Losses predicted for high-speed railway

Losses predicted for high-speed railway

Bullet trains in Japan. The State Railway of Thailand says estimates of passengers on the planned Bangkok-Chiang Mai Shinkansen-like 'bullet train' are wildly exaggerated. (File photo)
Bullet trains in Japan. The State Railway of Thailand says estimates of passengers on the planned Bangkok-Chiang Mai Shinkansen-like 'bullet train' are wildly exaggerated. (File photo)

The State Railway of Thailand (SRT) is worried that the planned Shinkansen-like Thai-Japanese high-speed railway from Bangkok to Chiang Mai will run at a loss when it opens, citing a 66% drop in predicted daily passenger numbers.

Acting SRT governor Voravuth Mala made the observation after learning the results of a feasibility study from the Japan International Cooperation Agency (Jica).

The study stated there will be around 10,000 passengers per day, against the original estimate of 30,000, he said adding that the entire route should service around 50,000 passengers per day to earn a profit from ticket fares. He said the Transport Ministry must review investment plans for the project before sending them to the cabinet for approval next month.

Jica's research estimated the high-speed rail's first 380km phase from Bangkok to Phitsanulok will cost around 276 billion baht. Seven stations have been planned for this phase. They are Bang Sue, Don Muang, Ayutthaya, Lop Buri, Nakhon Sawan, Phichit and Phitsanulok.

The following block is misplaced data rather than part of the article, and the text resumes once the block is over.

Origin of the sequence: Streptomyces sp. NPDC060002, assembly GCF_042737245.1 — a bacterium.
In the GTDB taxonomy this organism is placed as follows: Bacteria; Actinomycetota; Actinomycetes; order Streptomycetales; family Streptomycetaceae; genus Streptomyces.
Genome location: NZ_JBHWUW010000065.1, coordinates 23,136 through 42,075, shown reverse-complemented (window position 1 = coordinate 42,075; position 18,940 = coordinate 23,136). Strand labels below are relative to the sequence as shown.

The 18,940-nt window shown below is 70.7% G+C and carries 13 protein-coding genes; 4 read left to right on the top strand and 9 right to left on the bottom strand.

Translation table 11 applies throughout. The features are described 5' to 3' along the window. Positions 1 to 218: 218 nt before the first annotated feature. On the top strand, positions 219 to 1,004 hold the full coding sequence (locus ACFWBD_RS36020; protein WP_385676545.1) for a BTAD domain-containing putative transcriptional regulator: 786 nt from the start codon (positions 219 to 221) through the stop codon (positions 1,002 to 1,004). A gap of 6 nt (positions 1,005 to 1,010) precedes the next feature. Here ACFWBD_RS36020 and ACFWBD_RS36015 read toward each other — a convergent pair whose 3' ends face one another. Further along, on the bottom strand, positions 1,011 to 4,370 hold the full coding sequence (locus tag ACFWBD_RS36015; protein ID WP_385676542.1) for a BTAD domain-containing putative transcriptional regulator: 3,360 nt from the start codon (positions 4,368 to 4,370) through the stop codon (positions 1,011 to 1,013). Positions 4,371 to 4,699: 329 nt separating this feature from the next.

Thai transport authorities had tried to convince Jica to cut costs by reducing the number of stations. Jica had disagreed, saying it would defeat the original purpose of the project.

Representatives from 31 private firms purchasing bidding documents for the project to construct a high-speed railway linking Don Mueang, Suvarnabhumi and U-Tapao airports visit the Klong Tan train maintenance and repair centre on Tuesday. (Photo by Apichart Jinakul)

Jica studies have reported ticket fares for the entire 670km of the Bangkok-Chiang Mai route will cost around 1,000 baht.

Mr Voravuth said Tuesday the SRT is currently considering developing land along the Bangkok-Phitsanulok route to create additional revenue.

"High-speed railways are surely on the more expensive side, but it is a long-term investment, he said."

The SRT also has plans for land development along the high-speed railway set to link Don Mueang, Suvarnabhumi and U-Tapao airports. Mr Voravuth said 175 rai of land -- 150 rai in Makkasan and 25 in Si Racha, Chon Buri -- has already been valued at over 50 billion baht.

Meanwhile, Srisuwan Janya, secretary-general of the Association to Protect the Thai Constitution, has filed a complaint to Prime Minister Prayut Chan-o-cha demanding reference terms for the airport-linking railway be changed to "better suit the rights of the public".

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